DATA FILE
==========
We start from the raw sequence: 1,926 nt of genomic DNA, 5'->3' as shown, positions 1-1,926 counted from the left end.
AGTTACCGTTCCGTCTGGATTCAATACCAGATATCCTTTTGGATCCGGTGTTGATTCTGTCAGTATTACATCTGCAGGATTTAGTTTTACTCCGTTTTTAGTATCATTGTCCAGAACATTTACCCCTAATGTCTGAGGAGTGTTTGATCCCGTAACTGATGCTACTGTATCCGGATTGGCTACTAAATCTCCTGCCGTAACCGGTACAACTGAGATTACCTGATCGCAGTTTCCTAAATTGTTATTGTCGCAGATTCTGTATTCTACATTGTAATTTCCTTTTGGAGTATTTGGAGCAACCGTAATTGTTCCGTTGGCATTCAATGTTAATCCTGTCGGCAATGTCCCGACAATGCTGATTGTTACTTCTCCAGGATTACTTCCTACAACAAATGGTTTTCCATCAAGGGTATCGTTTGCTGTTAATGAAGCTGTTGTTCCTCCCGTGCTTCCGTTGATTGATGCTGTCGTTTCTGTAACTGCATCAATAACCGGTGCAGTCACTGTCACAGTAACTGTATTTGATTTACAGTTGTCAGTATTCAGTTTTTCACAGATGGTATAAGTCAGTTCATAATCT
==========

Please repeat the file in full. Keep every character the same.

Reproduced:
We start from the raw sequence: 1,926 nt of genomic DNA, 5'->3' as shown, positions 1-1,926 counted from the left end.
AGTTACCGTTCCGTCTGGATTCAATACCAGATATCCTTTTGGATCCGGTGTTGATTCTGTCAGTATTACATCTGCAGGATTTAGTTTTACTCCGTTTTTAGTATCATTGTCCAGAACATTTACCCCTAATGTCTGAGGAGTGTTTGATCCCGTAACTGATGCTACTGTATCCGGATTGGCTACTAAATCTCCTGCCGTAACCGGTACAACTGAGATTACCTGATCGCAGTTTCCTAAATTGTTATTGTCGCAGATTCTGTATTCTACATTGTAATTTCCTTTTGGAGTATTTGGAGCAACCGTAATTGTTCCGTTGGCATTCAATGTTAATCCTGTCGGCAATGTCCCGACAATGCTGATTGTTACTTCTCCAGGATTACTTCCTACAACAAATGGTTTTCCATCAAGGGTATCGTTTGCTGTTAATGAAGCTGTTGTTCCTCCCGTGCTTCCGTTGATTGATGCTGTCGTTTCTGTAACTGCATCAATAACCGGTGCAGTCACTGTCACAGTAACTGTATTTGATTTACAGTTGTCAGTATTCAGTTTTTCACAGATGGTATAAGTCAGTTCATAATCT